But what if the mortgages these customers have been maintaining were for years supported by substantial tax benefits that are set to expire? A spike in defaults may be in the offing, unaccounted for in the statistical risk model of the lending institution. With access to the right data and guidance by subject-matter experts, predictive machine-learning models could find the hidden patterns in the data and correct for such spikes.

The persistence of bias

In automated business processes, machine-learning algorithms make decisions faster than human decision makers and at a fraction of the cost. Machine learning also promises to improve decision quality, due to the purported absence of human biases. Human decision makers might, for example, be prone to giving extra weight to their personal experiences. This is a form of bias known as anchoring, one of many that can affect business decisions. Availability bias is another. This is a mental shortcut (heuristic) by which people make familiar assumptions when faced with decisions. The assumptions will have served adequately in the past but could be unmerited in new situations. Confirmation bias is the tendency to select evidence that supports preconceived beliefs, while loss-aversion bias imposes undue conservatism on decision-making processes.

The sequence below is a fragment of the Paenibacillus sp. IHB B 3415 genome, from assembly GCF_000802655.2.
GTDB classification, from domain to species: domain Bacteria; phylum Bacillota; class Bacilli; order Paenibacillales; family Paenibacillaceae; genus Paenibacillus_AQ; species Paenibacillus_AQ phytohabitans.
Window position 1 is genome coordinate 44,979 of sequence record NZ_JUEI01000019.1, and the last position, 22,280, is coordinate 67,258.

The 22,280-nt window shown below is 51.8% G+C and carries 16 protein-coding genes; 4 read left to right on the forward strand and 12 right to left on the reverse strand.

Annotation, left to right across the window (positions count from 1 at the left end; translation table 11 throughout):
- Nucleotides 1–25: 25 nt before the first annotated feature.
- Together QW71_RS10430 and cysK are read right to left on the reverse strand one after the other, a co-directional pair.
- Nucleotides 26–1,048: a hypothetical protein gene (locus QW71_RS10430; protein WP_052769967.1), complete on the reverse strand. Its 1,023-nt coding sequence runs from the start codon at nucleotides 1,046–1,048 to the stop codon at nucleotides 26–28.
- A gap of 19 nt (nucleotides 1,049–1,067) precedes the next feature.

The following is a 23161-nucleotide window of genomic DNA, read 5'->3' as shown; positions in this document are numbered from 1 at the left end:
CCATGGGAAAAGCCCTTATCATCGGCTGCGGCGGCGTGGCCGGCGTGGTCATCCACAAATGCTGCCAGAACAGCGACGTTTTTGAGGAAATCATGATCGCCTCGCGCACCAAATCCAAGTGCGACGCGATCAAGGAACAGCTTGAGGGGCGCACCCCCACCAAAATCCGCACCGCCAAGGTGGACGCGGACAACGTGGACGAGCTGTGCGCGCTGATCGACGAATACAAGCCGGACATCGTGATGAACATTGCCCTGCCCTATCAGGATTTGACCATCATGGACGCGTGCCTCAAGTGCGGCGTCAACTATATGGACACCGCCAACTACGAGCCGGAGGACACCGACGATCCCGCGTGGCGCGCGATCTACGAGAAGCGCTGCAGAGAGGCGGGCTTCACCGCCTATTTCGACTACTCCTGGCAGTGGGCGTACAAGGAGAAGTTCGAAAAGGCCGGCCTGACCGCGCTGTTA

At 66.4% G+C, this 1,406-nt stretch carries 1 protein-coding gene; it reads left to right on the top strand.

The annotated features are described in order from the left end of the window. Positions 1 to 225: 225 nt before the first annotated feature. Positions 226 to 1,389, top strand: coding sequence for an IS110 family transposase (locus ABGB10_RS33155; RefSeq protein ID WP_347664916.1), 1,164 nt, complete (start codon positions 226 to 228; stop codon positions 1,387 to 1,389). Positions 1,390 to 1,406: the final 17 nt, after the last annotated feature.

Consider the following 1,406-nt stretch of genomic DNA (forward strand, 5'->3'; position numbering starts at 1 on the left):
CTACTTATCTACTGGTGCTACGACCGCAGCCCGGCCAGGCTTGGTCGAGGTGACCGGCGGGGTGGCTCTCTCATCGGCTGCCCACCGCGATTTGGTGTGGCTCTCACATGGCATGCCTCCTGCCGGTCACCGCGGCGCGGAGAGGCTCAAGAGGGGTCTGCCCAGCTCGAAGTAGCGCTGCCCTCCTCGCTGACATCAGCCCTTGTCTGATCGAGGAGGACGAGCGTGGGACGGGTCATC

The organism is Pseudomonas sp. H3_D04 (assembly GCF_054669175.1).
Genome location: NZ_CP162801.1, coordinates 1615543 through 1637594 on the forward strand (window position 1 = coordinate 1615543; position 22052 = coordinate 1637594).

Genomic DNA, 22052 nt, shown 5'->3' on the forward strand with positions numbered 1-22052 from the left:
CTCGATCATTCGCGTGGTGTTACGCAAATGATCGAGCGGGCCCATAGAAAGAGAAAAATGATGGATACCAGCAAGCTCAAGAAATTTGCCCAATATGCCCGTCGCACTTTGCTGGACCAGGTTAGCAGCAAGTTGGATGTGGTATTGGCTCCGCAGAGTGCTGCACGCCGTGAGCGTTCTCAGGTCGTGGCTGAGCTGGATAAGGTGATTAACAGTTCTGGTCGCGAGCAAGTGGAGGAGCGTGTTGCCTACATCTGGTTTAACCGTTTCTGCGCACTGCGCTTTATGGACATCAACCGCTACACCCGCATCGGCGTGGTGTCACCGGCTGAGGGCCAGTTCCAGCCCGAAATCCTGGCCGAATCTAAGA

Machine learning is being used in many decisions with business implications, such as loan approvals in banking, and with personal implications, such as diagnostic decisions in hospital emergency rooms. The benefits of removing harmful biases from such decisions are obvious and highly desirable, whether they come in financial, medical, or some other form.

Some machine learning is designed to emulate the mechanics of the human brain, such as deep learning, with its artificial neural networks. If biases affect human intelligence, then what about artificial intelligence? Are the machines biased? The answer, of course, is yes, for some basic reasons. First, machine-learning algorithms are prone to incorporating the biases of their human creators. Algorithms can formalize biased parameters created by sales forces or loan officers, for example. Where machine learning predicts behavioral outcomes, the necessary reliance on historical criteria will reinforce past biases, including stability bias.

This is the tendency to discount the possibility of significant change—for example, through substitution effects created by innovation. The severity of this bias can be magnified by machine-learning algorithms that must assume things will more or less continue as before in order to operate. Another basic bias-generating factor is incomplete data. Every machine-learning algorithm operates wholly within the world defined by the data that were used to calibrate it. Limitations in the data set will bias outcomes, sometimes severely.

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Here is a direct link to the complete article.

Tobias Baer is a partner in McKinsey’s Taipei office, and Vishnu Kamalnath is a specialist in the North American Knowledge Center in Waltham, Massachusetts.